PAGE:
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BROOKLYN, N.Y. – William & Mary men’s basketball All-American Marcus Thornton was selected 45th overall by the Boston Celtics in the second round of the 2015 NBA Draft on Thursday night from the Barclays Center.
Thornton is the ninth Tribe player drafted into the NBA, the first since 1985 and the highest W&M selection since 1961.
“I am extremely happy and proud of Marcus,” W&M head coach Tony Shaver said. “It is a testament to all his hard work that he was an NBA Draft pick for an organization like the Boston Celtics. I have said it numerous times, but I have never coached a player who spent more time in the gym or worked as hard as Marcus Thornton. The true mark of a great player is his ability to make his team and those around him better, and that will be Marcus’s legacy at W&M. This is a strong statement for both Marcus and the Tribe basketball program.”
Thornton is the first Tribe player since Keith Cieplicki in 1985 to be selected and the first under the NBA’s current two-round Draft system. Cieplicki was the 22nd pick of the seventh round (161st overall) by the Los Angeles Lakers.
Thornton is only the second Tribe player to be selected in the first two rounds of the NBA Draft and the highest W&M selection since Jeff Cohen was the 23rd overall pick in the second round of the 1961 NBA Draft by the Chicago Packers.
Thornton is the first NBA Draft pick from the Colonial Athletic Association (CAA) since Charles Jenkins was the 44th pick of the Golden State Warriors in 2011.
“Marcus has got ability. He’s got quickness, and he’s very good with the ball. He’s not afraid of anybody. He operates very well in the open court and he’ll defend. I like him very much,” ESPN NBA Draft analyst Jay Bilas said of Thornton in a media call earlier in the week. “What a guy that when he plays he’s pure of heart, if that makes sense. I really enjoyed watching him play. After I watched him I was kind of kicking myself going why haven’t I been watching this guy more? He’s a joy to watch.”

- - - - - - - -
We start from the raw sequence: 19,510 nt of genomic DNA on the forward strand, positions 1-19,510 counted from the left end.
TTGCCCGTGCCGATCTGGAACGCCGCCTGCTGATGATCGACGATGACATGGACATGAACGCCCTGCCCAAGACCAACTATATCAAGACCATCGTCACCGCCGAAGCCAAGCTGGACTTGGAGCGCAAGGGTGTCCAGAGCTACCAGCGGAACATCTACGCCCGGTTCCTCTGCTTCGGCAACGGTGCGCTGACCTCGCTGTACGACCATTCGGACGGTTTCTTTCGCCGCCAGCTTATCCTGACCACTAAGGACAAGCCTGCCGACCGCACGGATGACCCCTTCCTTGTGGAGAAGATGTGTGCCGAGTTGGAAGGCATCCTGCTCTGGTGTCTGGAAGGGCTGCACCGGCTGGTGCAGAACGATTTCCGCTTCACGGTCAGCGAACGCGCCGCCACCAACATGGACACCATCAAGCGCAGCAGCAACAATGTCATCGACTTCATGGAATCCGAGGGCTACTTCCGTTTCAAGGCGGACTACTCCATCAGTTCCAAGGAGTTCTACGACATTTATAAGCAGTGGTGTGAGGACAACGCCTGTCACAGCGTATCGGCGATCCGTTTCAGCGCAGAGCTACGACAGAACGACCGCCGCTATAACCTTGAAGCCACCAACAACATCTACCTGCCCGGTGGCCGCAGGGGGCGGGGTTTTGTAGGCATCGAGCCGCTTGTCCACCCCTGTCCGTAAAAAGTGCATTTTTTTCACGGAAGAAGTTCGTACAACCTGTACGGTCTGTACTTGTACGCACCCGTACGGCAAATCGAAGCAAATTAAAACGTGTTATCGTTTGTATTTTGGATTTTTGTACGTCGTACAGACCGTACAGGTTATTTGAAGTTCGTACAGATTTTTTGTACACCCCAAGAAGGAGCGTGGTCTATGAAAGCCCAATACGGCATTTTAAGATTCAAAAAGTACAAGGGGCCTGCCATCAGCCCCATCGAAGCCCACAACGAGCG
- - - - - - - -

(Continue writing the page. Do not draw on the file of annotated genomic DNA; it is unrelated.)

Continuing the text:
Thornton graduated as W&M’s all-time leading scorer, finishing his career with 2,178 points, which ranks seventh in CAA history. As a senior in 2014-15, the Upper Marlboro, Md., native was namedAssociated Press honorable mention All-American, garnered the first CAA Player of the Year honor in program history and was selected as the Virginia State Player of the Year.
Thornton was the first Tribe player since 2004 to average 20 points per game, while knocking down a school-record 102 3-pointers, the sixth 100-plus 3-point field goal season in CAA history. He ranked 17th nationally in scoring and 16th in 3-pointers made.
Along with being W&M’s career scoring leader, Thornton established school marks for 3-pointers made (325), games played (127), minutes played (4,328), minutes per game (34.1) and 3-pointers per game (2.55).
He is one of only five players in program history with 1,000 career points and 300 career assists. Thornton became the only W&M player in program history to be named First Team NABC All-District on three occasions.
A three-time All-CAA choice, he was a first-team selection each of the last two years. Also during 2014-15, Thornton was named a finalist for the Lou Henson Mid-Major Player of the Year award and the Jerry West Division I Shooting Guard of the Year, presented by the Naismith Memorial Basketball Hall of Fame.
Thornton led the Tribe to back-to-back 20-win seasons in the final two years of his career, a first at W&M since 1951. He also captained W&M to back-to-back CAA Championship Game appearances in 2014 and 2015.
The Tribe won the program’s first CAA regular season title in 17 years, was the No. 1 seed in the CAA Tournament for the first time in program history and played in the National Invitation Tournament for the third time during Thornton’s senior campaign. During the team’s awards banquet in April, it was announced the Thornton’s No. 3 jersey will be retired at a ceremony sometime in the future.
After wrapping up his stellar career at W&M, Thornton earned an invitation to the NBA Draft Combine where he excelled.
According to the website, Draft Express, Thornton was the top performer overall in the speed and agility tests at the Combine He ranked among the top four in four of the five athletic testing stations, including the best three-quarter court sprint (3.02 seconds) at the Combine Thornton had the second-best max vertical leap at 43 inches and the third-best standing vertical leap at 34.5 inches. His shuttle run time of 2.88 seconds was fourth at the Combine.
Thornton worked out for 12 NBA teams following the Combine, including the Boston Celtics, who worked out the Tribe standout on two occasions.